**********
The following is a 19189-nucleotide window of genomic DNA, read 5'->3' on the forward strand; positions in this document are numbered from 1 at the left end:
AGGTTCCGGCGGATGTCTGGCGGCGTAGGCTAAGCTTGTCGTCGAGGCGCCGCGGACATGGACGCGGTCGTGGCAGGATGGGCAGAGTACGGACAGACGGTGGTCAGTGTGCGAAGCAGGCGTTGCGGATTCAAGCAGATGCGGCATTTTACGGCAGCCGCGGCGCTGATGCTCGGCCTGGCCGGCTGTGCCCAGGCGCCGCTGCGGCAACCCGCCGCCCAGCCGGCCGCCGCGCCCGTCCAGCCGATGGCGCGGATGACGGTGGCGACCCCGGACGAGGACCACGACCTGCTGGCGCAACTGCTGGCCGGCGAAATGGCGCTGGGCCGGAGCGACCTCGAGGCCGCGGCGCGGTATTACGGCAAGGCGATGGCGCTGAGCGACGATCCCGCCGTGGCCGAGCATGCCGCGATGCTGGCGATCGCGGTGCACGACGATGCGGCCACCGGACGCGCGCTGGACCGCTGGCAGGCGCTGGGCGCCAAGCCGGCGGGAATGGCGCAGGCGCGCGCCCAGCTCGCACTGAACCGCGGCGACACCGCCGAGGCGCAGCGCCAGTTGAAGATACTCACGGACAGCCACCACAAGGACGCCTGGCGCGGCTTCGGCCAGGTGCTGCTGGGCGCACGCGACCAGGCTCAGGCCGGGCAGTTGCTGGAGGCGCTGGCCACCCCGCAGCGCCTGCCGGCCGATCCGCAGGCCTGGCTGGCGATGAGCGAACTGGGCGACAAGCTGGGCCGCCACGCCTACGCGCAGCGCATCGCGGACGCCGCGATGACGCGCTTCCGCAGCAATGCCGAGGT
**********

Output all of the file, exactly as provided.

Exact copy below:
The following is a 19189-nucleotide window of genomic DNA, read 5'->3' on the forward strand; positions in this document are numbered from 1 at the left end:
AGGTTCCGGCGGATGTCTGGCGGCGTAGGCTAAGCTTGTCGTCGAGGCGCCGCGGACATGGACGCGGTCGTGGCAGGATGGGCAGAGTACGGACAGACGGTGGTCAGTGTGCGAAGCAGGCGTTGCGGATTCAAGCAGATGCGGCATTTTACGGCAGCCGCGGCGCTGATGCTCGGCCTGGCCGGCTGTGCCCAGGCGCCGCTGCGGCAACCCGCCGCCCAGCCGGCCGCCGCGCCCGTCCAGCCGATGGCGCGGATGACGGTGGCGACCCCGGACGAGGACCACGACCTGCTGGCGCAACTGCTGGCCGGCGAAATGGCGCTGGGCCGGAGCGACCTCGAGGCCGCGGCGCGGTATTACGGCAAGGCGATGGCGCTGAGCGACGATCCCGCCGTGGCCGAGCATGCCGCGATGCTGGCGATCGCGGTGCACGACGATGCGGCCACCGGACGCGCGCTGGACCGCTGGCAGGCGCTGGGCGCCAAGCCGGCGGGAATGGCGCAGGCGCGCGCCCAGCTCGCACTGAACCGCGGCGACACCGCCGAGGCGCAGCGCCAGTTGAAGATACTCACGGACAGCCACCACAAGGACGCCTGGCGCGGCTTCGGCCAGGTGCTGCTGGGCGCACGCGACCAGGCTCAGGCCGGGCAGTTGCTGGAGGCGCTGGCCACCCCGCAGCGCCTGCCGGCCGATCCGCAGGCCTGGCTGGCGATGAGCGAACTGGGCGACAAGCTGGGCCGCCACGCCTACGCGCAGCGCATCGCGGACGCCGCGATGACGCGCTTCCGCAGCAATGCCGAGGT